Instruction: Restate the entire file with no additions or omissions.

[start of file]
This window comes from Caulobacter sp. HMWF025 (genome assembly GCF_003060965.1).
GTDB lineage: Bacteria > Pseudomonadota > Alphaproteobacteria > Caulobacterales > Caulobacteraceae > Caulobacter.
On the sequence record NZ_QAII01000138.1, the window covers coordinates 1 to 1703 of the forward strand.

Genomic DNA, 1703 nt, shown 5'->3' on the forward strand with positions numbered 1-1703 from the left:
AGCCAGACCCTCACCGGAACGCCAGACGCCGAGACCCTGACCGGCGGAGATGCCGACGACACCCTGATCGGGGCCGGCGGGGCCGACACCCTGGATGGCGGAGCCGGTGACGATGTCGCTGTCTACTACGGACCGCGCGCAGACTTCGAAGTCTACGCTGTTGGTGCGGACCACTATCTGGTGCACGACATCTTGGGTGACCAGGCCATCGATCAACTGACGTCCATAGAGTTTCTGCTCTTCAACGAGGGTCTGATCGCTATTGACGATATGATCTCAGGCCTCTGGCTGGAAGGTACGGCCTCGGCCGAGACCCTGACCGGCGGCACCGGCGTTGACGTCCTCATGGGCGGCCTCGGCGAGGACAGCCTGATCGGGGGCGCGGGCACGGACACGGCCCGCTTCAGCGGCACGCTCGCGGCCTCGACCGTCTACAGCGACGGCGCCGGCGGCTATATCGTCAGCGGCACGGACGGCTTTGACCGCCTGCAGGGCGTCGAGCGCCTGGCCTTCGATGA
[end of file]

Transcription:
This window comes from Caulobacter sp. HMWF025 (genome assembly GCF_003060965.1).
GTDB lineage: Bacteria > Pseudomonadota > Alphaproteobacteria > Caulobacterales > Caulobacteraceae > Caulobacter.
On the sequence record NZ_QAII01000138.1, the window covers coordinates 1 to 1703 of the forward strand.

Genomic DNA, 1703 nt, shown 5'->3' on the forward strand with positions numbered 1-1703 from the left:
AGCCAGACCCTCACCGGAACGCCAGACGCCGAGACCCTGACCGGCGGAGATGCCGACGACACCCTGATCGGGGCCGGCGGGGCCGACACCCTGGATGGCGGAGCCGGTGACGATGTCGCTGTCTACTACGGACCGCGCGCAGACTTCGAAGTCTACGCTGTTGGTGCGGACCACTATCTGGTGCACGACATCTTGGGTGACCAGGCCATCGATCAACTGACGTCCATAGAGTTTCTGCTCTTCAACGAGGGTCTGATCGCTATTGACGATATGATCTCAGGCCTCTGGCTGGAAGGTACGGCCTCGGCCGAGACCCTGACCGGCGGCACCGGCGTTGACGTCCTCATGGGCGGCCTCGGCGAGGACAGCCTGATCGGGGGCGCGGGCACGGACACGGCCCGCTTCAGCGGCACGCTCGCGGCCTCGACCGTCTACAGCGACGGCGCCGGCGGCTATATCGTCAGCGGCACGGACGGCTTTGACCGCCTGCAGGGCGTCGAGCGCCTGGCCTTCGATGA